News Column

Caterpillar's missed deadline good news for GE, but for Erie?

July 27, 2014

By Jim Martin, Erie Times-News, Pa.



July 27--Caterpillar Inc., often described as a fierce competitor for GE Transportation in locomotive sales, suddenly doesn't look so formidable.

That's likely to be good news for GE Transportation.

What isn't clear yet is whether that will be a big deal for workers at GE Transportation's plant in Lawrence Park.

Caterpillar's 2010 purchase of Electro-Motive Diesel had prompted GE Transportation to take notice of its well-financed competitor and to carefully examine its cost structure.

Recent months, however, have brought news that EMD won't meet a government deadline of Jan. 1 for rigorous new Tier 4 emissions standards for locomotives.

And it won't miss the deadline by just a little. Caterpillar officials said earlier this year they don't expect to have a compliant engine ready before 2017.

Executives at Illinois-based Caterpillar have shrugged off the importance of this delay, saying the railroad industry is slow to adopt new technology anyway.

Industry analysts don't see it that way.

In a recent edition of the Motley Fool, Neha Chamaria writes: "It's a big business opportunity for locomotive makers, and the first mover will naturally enjoy a significant competitive advantage. Unfortunately for Caterpillar investors, it looks like GE will take the cake."

Ed Hall, senior general manager for engine technologies at GE, put the delay in perspective during a recent interview.

"(Caterpillar) can repair older (locomotives) and refurbish them," he said. "But until they have a Tier 4 solution, they won't be able to sell a new one."

Months before the mandate, there are already signs of what the near-term future might hold.

During what was otherwise a tough second quarter -- revenues at GE Transportation were down 18 percent and profits fell 14 percent -- new orders jumped 35 percent.

In fact, the company already has contracts to deliver 250 Tier 4 locomotives in 2015 and 2016.

But those orders and others that might follow won't necessarily mean more jobs in Erie, where GE Transportation is the county's largest employer with about 4,500 employees. That outlook is complicated by the company's new plant in Fort Worth, Texas.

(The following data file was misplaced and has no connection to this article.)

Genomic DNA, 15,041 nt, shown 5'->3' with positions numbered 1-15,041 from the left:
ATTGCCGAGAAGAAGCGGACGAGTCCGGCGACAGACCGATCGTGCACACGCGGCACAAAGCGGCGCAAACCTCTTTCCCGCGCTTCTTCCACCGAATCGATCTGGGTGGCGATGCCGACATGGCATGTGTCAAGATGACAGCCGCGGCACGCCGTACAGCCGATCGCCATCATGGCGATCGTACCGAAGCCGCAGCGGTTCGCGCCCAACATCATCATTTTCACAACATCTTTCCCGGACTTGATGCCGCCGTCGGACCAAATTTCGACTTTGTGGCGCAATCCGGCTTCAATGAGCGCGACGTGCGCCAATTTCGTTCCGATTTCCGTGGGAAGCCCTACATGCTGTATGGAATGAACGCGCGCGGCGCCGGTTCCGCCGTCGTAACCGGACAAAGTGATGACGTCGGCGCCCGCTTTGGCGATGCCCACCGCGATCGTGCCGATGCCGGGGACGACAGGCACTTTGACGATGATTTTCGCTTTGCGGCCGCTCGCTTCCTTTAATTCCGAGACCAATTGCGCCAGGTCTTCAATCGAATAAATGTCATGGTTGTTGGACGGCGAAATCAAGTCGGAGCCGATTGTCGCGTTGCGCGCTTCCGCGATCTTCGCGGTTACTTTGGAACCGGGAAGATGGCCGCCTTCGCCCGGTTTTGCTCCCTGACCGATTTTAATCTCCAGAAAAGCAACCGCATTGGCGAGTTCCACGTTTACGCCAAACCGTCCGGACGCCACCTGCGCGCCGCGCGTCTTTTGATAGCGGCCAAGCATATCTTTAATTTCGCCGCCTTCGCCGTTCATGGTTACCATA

Jennifer Erickson, a spokeswoman for the company, said, "Fort Worth is positioned to be the primary North American Evolution Series manufacturer for Tier 4. Erie will focus on export and systems production, and will support manufacturing of Tier 4 as necessary."

What's more, she expects Erie-based employment to remain steady.

However, Scott Duke, president of Local 506 of the United Electrical, Radio and Machine Workers of America, said he's hopeful that this newfound advantage could be a more substantial boon to the Erie plant.

And he's also hoping the company will step back from a plan announced in April 2013 to cut 950 hourly and 100 salaried workers.

About half of those hourly job cuts already have taken place.

In recent weeks, however, 91 of those employees have been called back to work and another six are in the process of returning to their jobs, Duke said.

The company had said it planned to lay off hundreds more in the next two years, but Duke doesn't expect to see that happen.

"No, I do not," he said. "As far as I am concerned, it's a very positive (jobs) outlook, a very bright outlook. We are before the game compared to anybody else."

Barbara Chaffee, president of the Erie Regional Chamber and Growth Partnership, said she believes beating Caterpillar to the punch could mean good things for the company. But it's not certain, she said, that it will mean new jobs in Erie.

"With any luck it would be great to have some recalls of former team members at GE," she said.

But the company, which employs about 500 people at its plant in Fort Worth, does have another option, she said.

Erickson hinted, as the company has before, that Erie employment could hinge on the union's flexibility.

"Overall employment is tied to the competitiveness of the facility and market demand," she said. "We need to continue to find ways to improve our overall competitiveness, including cost and workforce flexibility to deliver on our commitments to customers."

JIM MARTIN can be reached at 870-1668 or by e-mail. Follow him on Twitter at twitter.com/ETNmartin.

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(c)2014 the Erie Times-News (Erie, Pa.)

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Source: Erie Times-News (PA)


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